Major George Newman Bliss, son of James Leonard and Sarah A. (Stafford) Bliss, was born at Eagleville, Tiverton, Rhode Island, on July 22, 1837. He was one of an old family which numbered among its members Dr. James Bliss, great-grandfather of Major Bliss, who was a hospital steward in the Revolutionary War, and Thomas Bliss, the pioneer American of this branch of the Bliss family, who accompanied Samuel Newman from Weymouth when he founded his church at Rehoboth.
With the exception of six months of school life in Tiverton, he received his elementary schooling in Fall River. In 1854, his family moved to Pawtucket, Rhode Island, and in September of that year, he prepared for college at the University Grammar School in Providence, Rhode Island. After attending Brown University two years, he went to Union College, Schenectady, New York, graduating in June, 1860, with the degree of Bachelor of Arts. In May, 1861, he received the degree of Bachelor of Laws from the Albany Law School and was admitted to the bar of the State of New York, May 15, 1861.
At his country’s call, in September, 1861, he enlisted as a private soldier in Troop B, 1st Regiment, New England Cavalry. In March, 1862, the name was changed to 1st Rhode Island Cavalry. He was appointed quartermaster-sergeant of Troop B, and acting quartermaster for the regiment for three months, and was mustered into service December 14, 1861, was appointed first lieutenant by Governor Sprague, and left Providence for the seat of war March 12, 1862. He served in the engagements at Warrenton Junction, Virginia, April, 1862, Columbia Ridge, June 4, and started for the Rappahannock, August 1, 1862 under General Banks in the 2d Army Corps. He was appointed captain of Troop C, August 4, was in the battle of Cedar Mountain, August 9, North Rappahannock, August 21, Catlett Station, August 21, Rappahannock Station, August 23, Sulphur Springs, August 26, Groveton, August 28, Second Bull Run, August 30, Chantilly, September 1, White’s Ford, October 12, Mountville, October 31, Fredericksburg, December 13, Hartwood’s Church, February 25, 1863.
In the latter engagement, he was in charge of a line of pickets about eight miles in length, having orders to hold his position if the enemy made their appearance, which he did by a ruse, placing his available men—twelve in number, in single rank across the road on the top of a hill, facing toward the enemy, who supposing the men were the head of a regiment, withdrew, and two Union soldiers escaped from the one-hundred and fifty the rebels were taking to the rear.
On April 29, he was in battle near Kelley’s Ford: Rapidan, May 1; Ellis’ Ford and Chancellorsville, May 4; Middleburg, June 17, where his command quickly formed in line, charged and drove every rebel from the field. On August 11, 1863, he was sent to New Haven, Connecticut, to receive the troops at the conscript camp there. He served on three courts-martial, in one of which he was judge-advocate, the findings in all of his cases being approved. May 16, 1864, he rejoined his regiment at Belle Plains, Virginia, was in the skirmish at White House Landing, June 20; Chickahominy, June 21; delivered a spirited and patriotic oration to the soldiers, July 4, 1864; was in the battles of Deep Bottom, July 28, Berryville, August 13, near Front Royal, August 16, Opequan (Winchester) September 19, Luray, September 24, Waynesboro, September 28, when the regiment was camping on the outskirts of the town.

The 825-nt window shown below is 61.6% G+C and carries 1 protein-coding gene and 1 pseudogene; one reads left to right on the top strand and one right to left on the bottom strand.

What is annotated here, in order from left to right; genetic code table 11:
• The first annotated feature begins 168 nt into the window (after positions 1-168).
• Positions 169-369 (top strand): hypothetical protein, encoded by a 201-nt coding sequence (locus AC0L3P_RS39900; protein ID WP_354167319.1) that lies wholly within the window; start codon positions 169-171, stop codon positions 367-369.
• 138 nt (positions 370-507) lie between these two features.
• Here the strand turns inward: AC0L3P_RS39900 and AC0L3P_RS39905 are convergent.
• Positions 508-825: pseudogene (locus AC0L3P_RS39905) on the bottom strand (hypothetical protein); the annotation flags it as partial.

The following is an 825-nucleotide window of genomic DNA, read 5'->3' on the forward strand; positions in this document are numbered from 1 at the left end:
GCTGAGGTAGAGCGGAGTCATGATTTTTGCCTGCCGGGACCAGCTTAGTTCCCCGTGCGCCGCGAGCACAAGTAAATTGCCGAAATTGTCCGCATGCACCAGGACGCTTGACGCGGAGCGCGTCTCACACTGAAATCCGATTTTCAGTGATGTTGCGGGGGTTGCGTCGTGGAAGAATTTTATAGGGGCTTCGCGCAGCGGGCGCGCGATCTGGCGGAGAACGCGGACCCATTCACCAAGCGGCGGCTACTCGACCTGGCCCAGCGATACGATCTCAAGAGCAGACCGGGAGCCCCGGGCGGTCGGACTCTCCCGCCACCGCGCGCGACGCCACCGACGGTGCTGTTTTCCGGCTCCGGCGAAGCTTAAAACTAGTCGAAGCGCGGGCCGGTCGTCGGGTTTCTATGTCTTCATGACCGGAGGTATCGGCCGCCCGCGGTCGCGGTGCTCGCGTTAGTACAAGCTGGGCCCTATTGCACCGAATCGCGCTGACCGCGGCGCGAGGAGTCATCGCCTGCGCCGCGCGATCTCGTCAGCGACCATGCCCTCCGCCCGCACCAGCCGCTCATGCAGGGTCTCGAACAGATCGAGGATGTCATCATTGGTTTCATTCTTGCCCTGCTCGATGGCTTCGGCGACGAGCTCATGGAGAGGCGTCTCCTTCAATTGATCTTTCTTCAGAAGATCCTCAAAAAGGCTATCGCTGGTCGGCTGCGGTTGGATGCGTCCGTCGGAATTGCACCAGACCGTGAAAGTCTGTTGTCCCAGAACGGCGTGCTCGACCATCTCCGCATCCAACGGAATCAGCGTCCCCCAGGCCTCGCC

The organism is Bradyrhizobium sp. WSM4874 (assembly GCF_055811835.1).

About three o’clock in the afternoon, Major Farrington directed Captain Bliss to enter the town and order the Provost Guard to prohibit the soldiers from plundering private property while passing to and from the watering places. He had delivered his orders and was returning to his post, when a sudden charge of the rebels in force was encountered. Captain Bliss with a small force led the charge upon the rebels, the 3d New Jersey Cavalry, Colonel Lowell following. After marching a short distance, Colonel Lowell drew to one side, and Captain Bliss, unaware of any change in his support, pressed on towards the enemy in front, shouting to his men— “Come on boys, they are running,” and dashed in among the rebels only to find himself making the attack single-handed. As he rode, he kept his sabre swinging, striking six blows, right and left. He succeeded in wounding four of the enemy, and broke through the files, entering a side street in safety. Suddenly a bullet hit his horse, which fell with a plunge that left Captain Bliss lying upon the ground. Before he could rise, two rebel cavalrymen struck at him, one with a carbine and the other with a sabre. He could parry but one, and with his sabre stopped the crushing blow from the carbine at the same instant that the sabre gave him a cut across the forehead. Staggering to his feet, he exclaimed, “For God’s sake, do not kill a prisoner.” “Surrender then,” said the rebel. “I do surrender,” answered Captain Bliss. At that instant, a rebel horseman stabbed him in the back with a sabre, but through ignorance of sabre drill, he failed to make the half-turn of the wrist necessary to give the sabre smooth entrance between the ribs. He saw at this moment, another soldier taking aim at him with a revolver. He called for protection as a Freemason, and Captain Henry C. Lee, the acting adjutant-general of the enemy’s force, at once came to his assistance, ordering a soldier to take him to the rear and see that his wounds were dressed. He was afterwards taken to Charlottesville Hospital, where he was very kindly treated. December 6, 1864, he was placed in a cell in Libby Prison, Richmond, Virginia, as a hostage for a rebel sentenced to be hung under Burnside’s famous death order in East Tennessee. February 5, 1865, he was exchanged, and after thirty days’ sick leave of absence, was placed in duty as president of a court-martial at Annapolis, Maryland, in which position he remained until mustered out of service, May 20, 1865, having served under Generals McDowell, Pope, McClellan, Burnside, Hooker, Meade and Sheridan.